Now, with the conquest of the Ukraine and the consoli-dation of Soviet power in the Don region, we are gaining strength. We can now say that we have sources of grain and food, and an opportunity of obtaining fuel from the Donets Basin. We are convinced, that, although the most difficult months are approaching, although the food crisis is more acute and our transport system is worn out and ruined, we shall nevertheless get over this crisis. In the Ukraine there are huge stocks of grain, surpluses that are difficult to take all at once; partisan warfare is still raging there, and the peasants, intimidated by the brutal rule of the Germans, are afraid to seize the landed estates. The first organisational steps in the Ukraine are difficult, just as they were here in the period when the Soviet government had its headquarters at Smolny.
We must send no less than three thousand railwaymen and a number of peasants from starving North Russia to the Ukraine. The Ukrainian Government has already issued a decree fixing the exact amount of grain that we may take at once at a hundred million poods.
According to our information, in one of the districts of the Donets Basin there are also a million poods of grain at a distance of not more than ten versts from the railway.
Last year we had no such stocks, no such resources, but we have them now. This shows that if we exert all our efforts for a short time we shall be able to bring the war to a close within the next few months. We have decisive preponderance in the South. The Allies—the French and British—have lost their campaign and have discovered that with the insignificant number of troops at their com-mand they cannot wage war against the Soviet Republic. The lies that they spread about us are being dispelled; nobody now believes the fairy-tale that the Bolsheviks overthrew the former government by force and are main-taming power by force. Everybody knows that the Soviet Republic is gaining strength every day.
We are mobilising you now because the outcome of the war depends on this mobilisation. We have every reason for stating that it will decide this issue in our favour, and the imperialists will be compelled to accept our offer of peace because their strength is waning day by day.
Comrades, this is why the Soviet government has decided to strain every nerve, to mobilise mainly the workers and the peasants of the non-agricultural gubernias. We think that this mobilisation, assuming we make a rapid advance at the front, will enable us also to improve the food situa-tion, for it will reduce the number of consumers in the non-agricultural gubernias, where the famine is more acute. The tens of thousands of men who will be sent to the front-and we are fighting in the most fertile and well-fed districts of the country—will be able to obtain food for themselves, and if we develop the parcel post system, they will be able immediately to assist their families at home to a no less and perhaps even to a larger extent than under the pood-and-a-half system.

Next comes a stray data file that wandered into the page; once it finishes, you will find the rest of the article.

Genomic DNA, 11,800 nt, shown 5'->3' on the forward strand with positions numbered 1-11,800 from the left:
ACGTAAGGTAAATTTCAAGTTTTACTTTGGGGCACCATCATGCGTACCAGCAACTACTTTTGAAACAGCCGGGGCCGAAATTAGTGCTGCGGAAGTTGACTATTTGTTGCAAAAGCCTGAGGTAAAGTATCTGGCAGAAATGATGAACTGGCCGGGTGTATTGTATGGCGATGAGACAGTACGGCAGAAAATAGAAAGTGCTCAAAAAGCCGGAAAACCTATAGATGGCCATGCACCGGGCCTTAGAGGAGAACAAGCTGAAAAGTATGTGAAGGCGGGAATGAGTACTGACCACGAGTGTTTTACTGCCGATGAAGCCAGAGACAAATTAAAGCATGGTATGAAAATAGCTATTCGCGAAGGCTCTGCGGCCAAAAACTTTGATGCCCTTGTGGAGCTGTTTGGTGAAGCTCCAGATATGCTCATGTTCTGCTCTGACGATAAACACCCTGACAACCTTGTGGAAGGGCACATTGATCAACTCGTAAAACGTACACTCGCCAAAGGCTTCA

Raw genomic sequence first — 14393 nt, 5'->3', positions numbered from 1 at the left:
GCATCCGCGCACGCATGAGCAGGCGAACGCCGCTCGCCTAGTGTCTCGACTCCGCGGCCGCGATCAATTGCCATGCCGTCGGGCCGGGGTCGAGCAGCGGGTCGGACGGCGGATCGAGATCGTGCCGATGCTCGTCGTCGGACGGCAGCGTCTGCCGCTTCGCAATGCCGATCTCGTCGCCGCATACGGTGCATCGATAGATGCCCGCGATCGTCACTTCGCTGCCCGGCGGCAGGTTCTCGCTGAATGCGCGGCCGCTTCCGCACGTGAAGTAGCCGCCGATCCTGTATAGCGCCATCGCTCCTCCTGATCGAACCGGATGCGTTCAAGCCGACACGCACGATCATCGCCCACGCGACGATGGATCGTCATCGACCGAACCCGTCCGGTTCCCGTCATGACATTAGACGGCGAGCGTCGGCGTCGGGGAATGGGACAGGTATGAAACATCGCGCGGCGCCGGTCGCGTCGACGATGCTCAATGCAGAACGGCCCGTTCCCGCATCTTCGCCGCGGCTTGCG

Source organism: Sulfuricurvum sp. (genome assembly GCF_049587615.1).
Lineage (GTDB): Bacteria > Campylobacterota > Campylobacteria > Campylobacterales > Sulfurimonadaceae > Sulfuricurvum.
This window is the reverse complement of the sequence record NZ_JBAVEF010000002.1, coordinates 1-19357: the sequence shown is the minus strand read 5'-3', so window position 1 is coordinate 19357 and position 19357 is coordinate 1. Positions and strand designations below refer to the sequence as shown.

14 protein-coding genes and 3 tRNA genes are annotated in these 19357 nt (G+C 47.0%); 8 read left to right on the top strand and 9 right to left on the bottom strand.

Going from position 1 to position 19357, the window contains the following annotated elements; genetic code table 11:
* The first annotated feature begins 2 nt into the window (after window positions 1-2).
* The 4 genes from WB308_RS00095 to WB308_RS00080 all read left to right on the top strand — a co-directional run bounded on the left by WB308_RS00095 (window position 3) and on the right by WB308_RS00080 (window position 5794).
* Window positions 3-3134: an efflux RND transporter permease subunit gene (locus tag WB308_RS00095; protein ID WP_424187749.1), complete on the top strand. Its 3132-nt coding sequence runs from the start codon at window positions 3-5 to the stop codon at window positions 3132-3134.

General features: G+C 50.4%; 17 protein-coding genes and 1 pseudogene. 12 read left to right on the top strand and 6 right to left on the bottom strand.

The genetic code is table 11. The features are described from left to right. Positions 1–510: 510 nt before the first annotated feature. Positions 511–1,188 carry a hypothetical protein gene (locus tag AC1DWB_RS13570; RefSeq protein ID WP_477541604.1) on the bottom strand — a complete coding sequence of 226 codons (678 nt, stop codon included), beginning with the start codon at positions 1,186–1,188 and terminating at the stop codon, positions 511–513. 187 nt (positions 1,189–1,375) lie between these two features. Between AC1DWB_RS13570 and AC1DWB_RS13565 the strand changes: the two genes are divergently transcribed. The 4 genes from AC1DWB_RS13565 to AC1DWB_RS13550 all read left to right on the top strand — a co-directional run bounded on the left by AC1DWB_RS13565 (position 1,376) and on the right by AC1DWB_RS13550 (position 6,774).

The possibility of bringing the war to a speedy close depends on this mobilisation; and on this mobilisation we base our hopes that Kolchak’s advance will be checked and his forces routed. We do not want to weaken our forces in the South where they are winding up their victory over the remnants of Krasnov’s gangs because we want to make sure of our hold over this most fertile district. We have captured almost the whole of the Don region; in the North Caucasus there are even larger stocks of grain which we are sure of getting hold of if we do not weaken the Southern Front.
Comrades, for the first time in the history of the world we are waging a war in which the workers and peasants, knowing, feeling and seeing that the burden of war is im-mense, suffering the pangs of starvation in a country which is surrounded by the imperialists like a besieged fortress, understand that they are fighting for the land and factories. A nation in which the majority of the workers and peasants realise, feel and see that they are fighting for their own Soviet power, for the rule of the working people, for the cause whose victory will ensure them and their children all the benefits of culture, of all that has been created by human labour—such a nation can never he vanquished. And we are convinced, comrades, that this mobilisation will he carried through much better than previous mobilisations, that you will support it, that iii addition to speakers at meetings, every one of you, and every one of your friends, will become a propagandist and go to his fellow-workers in the factories and on the railways and explain to them in plain language why it is necessary now to exert all efforts so as to crush the enemy within the next few months. The masses themselves will rise, they will all become agitators to a man, and create an invincible force that will ensure the existence of the Soviet Republic not only in Russia, but all over the world.